Tamarasoo's Reviews > Prozac Nation

Prozac Nation by Elizabeth Wurtzel
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Mar 08, 2008

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“Homesickness is just a state of mind for me. I’m always missing someone or someplace or something. I’m always trying to get back to some kind of imaginary somewhere. My life has been one long longing.” Elizabeth Wurtzel

So I’m reading Prozac Nation right now, and the first thing that has become evident to me is that it is not, contrary to my expectations, really about Prozac at all. I had it in my head that it was some kind of ideological expose on the sad state of our pop-a-pill, medicatedly numb populace, but apparently I was thinking of some other book. Instead, Elizabeth Wurtzel’s Prozac Nation is a very long memoir of yet another “gifted” girl’s depression.
The second thing I am realizing is that perhaps I shouldn’t be reading this right now, when I have already spent the last 5 days in my bed in my own depressive state. My roommates haven’t seen me for 2 days. I listen to them vacuuming the hallway or letting the dogs out or cooking dinner and hope they will not knock on my door and make me face them in my despondency, and blessedly, they don’t. I am permitted to continue hiding, and finish 3 other depressing novels before picking up this one. Probably a bad idea—like the summer I spent with the curtains drawn reading Sylvia Plath, Anne Sexton, and Girl Interrupted, this is essentially just wallowing in it.
Anyway, I am having a little trouble deciding how to feel about the book. First of all, in my memory, I have associated Wurtzel with the feminist culture wars of the early 90s—a member, along with Naomi Wolf, Camille Paglia, and Katie Riophe, of the then new breed of anti-feminism. In those years, I was still riding the wave of old-school radical feminism, studying Caroline MacKinnon, quoting Andrea Dworkin, and not shaving my legs. At the time, I believed Wurtzel et al were trivializing the cause; these pretty feminists with their nude book covers and appeals to pop culture were reducing the earlier generation of feminists to prudish caricatures who hated sex as much as they hated men.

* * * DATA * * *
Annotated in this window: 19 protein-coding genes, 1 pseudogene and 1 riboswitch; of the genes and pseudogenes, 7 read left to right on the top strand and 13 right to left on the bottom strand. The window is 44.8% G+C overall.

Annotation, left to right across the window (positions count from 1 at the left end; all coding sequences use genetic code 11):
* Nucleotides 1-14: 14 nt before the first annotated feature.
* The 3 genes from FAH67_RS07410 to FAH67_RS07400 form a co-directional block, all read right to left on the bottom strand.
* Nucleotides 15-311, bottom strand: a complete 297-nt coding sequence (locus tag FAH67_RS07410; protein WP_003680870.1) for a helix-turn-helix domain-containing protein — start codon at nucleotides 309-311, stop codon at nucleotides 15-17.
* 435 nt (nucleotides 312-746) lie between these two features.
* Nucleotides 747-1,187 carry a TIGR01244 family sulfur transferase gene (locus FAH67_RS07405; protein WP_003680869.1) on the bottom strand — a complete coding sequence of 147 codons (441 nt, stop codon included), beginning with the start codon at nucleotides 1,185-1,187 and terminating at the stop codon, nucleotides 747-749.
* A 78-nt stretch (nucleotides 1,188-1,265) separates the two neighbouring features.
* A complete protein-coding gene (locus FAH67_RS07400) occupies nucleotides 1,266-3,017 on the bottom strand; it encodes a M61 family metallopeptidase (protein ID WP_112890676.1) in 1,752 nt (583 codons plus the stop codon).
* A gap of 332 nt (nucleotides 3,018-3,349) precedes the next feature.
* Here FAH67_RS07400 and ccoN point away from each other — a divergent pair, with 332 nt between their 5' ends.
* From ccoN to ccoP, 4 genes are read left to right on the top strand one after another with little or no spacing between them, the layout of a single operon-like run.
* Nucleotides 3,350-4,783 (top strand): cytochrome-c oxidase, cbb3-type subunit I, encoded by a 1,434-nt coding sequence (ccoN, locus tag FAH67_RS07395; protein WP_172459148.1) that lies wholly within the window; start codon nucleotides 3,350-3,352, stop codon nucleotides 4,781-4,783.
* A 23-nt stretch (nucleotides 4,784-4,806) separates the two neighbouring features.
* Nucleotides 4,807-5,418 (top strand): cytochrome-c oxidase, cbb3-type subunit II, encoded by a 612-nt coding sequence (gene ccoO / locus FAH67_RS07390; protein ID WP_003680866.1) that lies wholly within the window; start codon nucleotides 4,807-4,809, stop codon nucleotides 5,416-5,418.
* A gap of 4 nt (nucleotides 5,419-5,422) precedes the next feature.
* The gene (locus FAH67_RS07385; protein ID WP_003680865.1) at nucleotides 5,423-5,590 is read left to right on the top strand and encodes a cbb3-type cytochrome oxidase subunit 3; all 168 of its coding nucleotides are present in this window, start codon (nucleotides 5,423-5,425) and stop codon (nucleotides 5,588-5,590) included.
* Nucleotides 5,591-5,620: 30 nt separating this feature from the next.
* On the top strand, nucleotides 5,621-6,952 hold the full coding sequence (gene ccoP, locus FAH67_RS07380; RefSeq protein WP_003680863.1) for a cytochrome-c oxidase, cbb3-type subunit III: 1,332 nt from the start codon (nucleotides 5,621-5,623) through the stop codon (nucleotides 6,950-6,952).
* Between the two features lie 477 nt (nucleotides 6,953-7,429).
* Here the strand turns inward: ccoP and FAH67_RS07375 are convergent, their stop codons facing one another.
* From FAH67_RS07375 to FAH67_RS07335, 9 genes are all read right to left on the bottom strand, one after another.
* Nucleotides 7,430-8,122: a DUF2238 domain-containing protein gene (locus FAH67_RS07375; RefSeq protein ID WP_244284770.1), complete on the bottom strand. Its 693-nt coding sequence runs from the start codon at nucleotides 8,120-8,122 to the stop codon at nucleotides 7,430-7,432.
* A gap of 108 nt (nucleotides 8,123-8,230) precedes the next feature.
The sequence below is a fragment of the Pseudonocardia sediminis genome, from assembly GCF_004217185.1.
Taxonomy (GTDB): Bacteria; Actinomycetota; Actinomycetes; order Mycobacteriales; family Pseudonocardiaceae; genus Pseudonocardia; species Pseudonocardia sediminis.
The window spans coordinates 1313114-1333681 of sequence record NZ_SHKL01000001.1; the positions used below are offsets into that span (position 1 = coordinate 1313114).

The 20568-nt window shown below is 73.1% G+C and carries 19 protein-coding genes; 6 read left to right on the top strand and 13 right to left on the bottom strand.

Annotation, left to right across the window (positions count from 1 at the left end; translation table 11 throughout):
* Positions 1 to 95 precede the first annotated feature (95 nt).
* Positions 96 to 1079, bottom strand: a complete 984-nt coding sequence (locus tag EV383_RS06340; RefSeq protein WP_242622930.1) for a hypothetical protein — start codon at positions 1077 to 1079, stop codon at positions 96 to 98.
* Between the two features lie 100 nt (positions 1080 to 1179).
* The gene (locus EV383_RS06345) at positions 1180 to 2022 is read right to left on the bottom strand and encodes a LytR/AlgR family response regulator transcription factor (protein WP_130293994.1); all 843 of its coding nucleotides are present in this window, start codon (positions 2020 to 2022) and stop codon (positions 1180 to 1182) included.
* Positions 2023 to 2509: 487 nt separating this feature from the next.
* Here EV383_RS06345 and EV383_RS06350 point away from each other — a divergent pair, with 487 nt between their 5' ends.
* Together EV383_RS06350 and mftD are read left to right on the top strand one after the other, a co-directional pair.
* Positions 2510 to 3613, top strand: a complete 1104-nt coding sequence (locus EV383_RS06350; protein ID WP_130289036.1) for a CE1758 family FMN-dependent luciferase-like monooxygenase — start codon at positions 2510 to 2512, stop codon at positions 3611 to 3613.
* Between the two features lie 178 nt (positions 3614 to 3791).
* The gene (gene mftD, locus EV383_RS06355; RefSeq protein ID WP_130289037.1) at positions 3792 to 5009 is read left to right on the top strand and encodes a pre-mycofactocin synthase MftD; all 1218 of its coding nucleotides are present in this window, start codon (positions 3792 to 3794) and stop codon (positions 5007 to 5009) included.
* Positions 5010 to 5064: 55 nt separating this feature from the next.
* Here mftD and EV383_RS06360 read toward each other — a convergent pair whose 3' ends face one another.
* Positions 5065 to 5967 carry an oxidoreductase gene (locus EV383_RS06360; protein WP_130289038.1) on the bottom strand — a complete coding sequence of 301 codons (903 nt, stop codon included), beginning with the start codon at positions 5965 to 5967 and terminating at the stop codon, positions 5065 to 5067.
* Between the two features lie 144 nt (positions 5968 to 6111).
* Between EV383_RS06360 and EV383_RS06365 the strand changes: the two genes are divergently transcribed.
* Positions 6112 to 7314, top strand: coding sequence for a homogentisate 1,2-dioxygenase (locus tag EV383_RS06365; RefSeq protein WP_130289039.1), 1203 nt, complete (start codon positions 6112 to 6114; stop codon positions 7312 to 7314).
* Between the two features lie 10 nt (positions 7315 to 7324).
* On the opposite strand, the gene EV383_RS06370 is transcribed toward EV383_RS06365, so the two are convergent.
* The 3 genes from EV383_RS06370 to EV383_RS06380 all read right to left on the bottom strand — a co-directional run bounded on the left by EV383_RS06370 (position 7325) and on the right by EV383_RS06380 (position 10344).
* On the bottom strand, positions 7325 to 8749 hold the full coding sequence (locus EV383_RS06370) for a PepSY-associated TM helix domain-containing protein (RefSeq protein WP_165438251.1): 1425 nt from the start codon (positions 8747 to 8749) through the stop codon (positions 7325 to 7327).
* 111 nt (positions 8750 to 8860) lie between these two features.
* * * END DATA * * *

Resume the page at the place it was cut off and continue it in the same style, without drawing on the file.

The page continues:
For all I know, I might be wrongly associating her with this crowd, confusing her with someone else—a hazard of reading a book that was once a cultural touchstone 15 years after its publication. Who has the time now to go back and look up the critical reviews and discussion? And yet, I want to know, what did other people think of this book? What did the NY Times and publishing circles say about it? Do other people think it is as whiny and self-indulgent and repetitive as I do, even while it speaks so directly to my own experience with the weltschemrz of depression? I don’t know if I respect it or hate it, and I want to know what others think now, and what others thought then. You just can’t let years go by before you read something or you miss out on the conversation. But according to Wikipedia, it seems the consensus is, yes, others do find Wurtzel as self-absorbed as I do, as indicated by a 2002 interview with the author in Toronto’s Globe and Mail, entitled, “That's enough about me, now, what do you think of me?"